Oldest maternity hospital in Estonia celebrated its 210th anniversary

13. October 2014

The Maternity Hospital of East-Tallinn Central Hospital, which emerged from the Free Hospital in 1804, celebrated its 210th anniversary on 10th of October. Last year, 3731 children were born in the hospital, which started out as a humble maternity ward with just six beds.

The Maternity Hospital is an establishment with long traditions where today’s grandmothers and mothers gave birth to their children and where the women who are having their children there today already represent the third generation. We care about our patients and colleagues, invest in knowledge and skills, and try to find the best solutions to problems. Our patients are treated with kindness and care, which makes them feel safe and brings them back to us. The fact that in the first nine months of this year our midwives assisted on 168 more births than last year is testament to this.

“It’s good to see that today, 20 years later, the quality indicators of the clinical work done by the maternity ward are comparable to the indicators of European leaders in obstetric care,” said Lee Tammemäe, who has been the head of the Women’s Clinic for quite a long time. “Using a combination of state-of-the-art technological solutions and human care, we try to turn childbirth into an experience full of joy, well-being, safety and serenity.”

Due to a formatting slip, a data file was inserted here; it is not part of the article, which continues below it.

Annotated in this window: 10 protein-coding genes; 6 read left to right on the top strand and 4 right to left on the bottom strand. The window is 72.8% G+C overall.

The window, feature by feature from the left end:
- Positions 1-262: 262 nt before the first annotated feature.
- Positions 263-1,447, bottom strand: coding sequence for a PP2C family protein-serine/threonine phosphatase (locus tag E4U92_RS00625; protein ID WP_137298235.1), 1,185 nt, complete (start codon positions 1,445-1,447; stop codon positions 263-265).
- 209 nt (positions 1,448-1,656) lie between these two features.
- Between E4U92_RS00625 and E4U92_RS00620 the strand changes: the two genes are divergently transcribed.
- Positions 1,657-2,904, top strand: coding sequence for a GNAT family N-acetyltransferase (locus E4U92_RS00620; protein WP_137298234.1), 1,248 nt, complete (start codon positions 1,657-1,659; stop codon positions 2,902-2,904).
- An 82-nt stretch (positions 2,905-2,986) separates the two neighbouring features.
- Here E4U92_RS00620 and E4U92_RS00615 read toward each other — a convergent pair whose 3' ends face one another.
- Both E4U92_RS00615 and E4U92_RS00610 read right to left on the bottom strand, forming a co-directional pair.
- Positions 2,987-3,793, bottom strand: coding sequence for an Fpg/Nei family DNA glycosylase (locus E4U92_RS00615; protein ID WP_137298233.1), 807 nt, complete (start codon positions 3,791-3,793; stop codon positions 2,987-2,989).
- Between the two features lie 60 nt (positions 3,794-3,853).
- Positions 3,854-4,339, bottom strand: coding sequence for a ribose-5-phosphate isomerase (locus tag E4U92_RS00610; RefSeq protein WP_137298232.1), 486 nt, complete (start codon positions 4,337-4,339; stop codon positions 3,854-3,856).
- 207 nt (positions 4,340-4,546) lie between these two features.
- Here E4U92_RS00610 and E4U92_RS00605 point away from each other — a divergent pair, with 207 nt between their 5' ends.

Head Midwife Vivian Arusaar adds that boldness in being innovative and special is valued at the Maternity Hospital, which makes the Women’s Clinic unique and gives it a recognisable identity. “Being innovative and successful at the same time isn’t always easy,” she said. “It’s important that our commitment and love for our work is expressed in a manner that’s also noticeable to our patients. We’re by their side and with their families to make them feel safe and to help them, using our knowledge and skills.”

Supporting close contact between mother and child is considered important in East-Tallinn Central Hospital, and based on the positive experience of the Nordic countries we help women start breastfeeding as early as possible after childbirth. We’ve also thought about the babies who come into this world too early: the only breast milk bank in Estonia, established in 2010, helps give these new-borns a better start in life.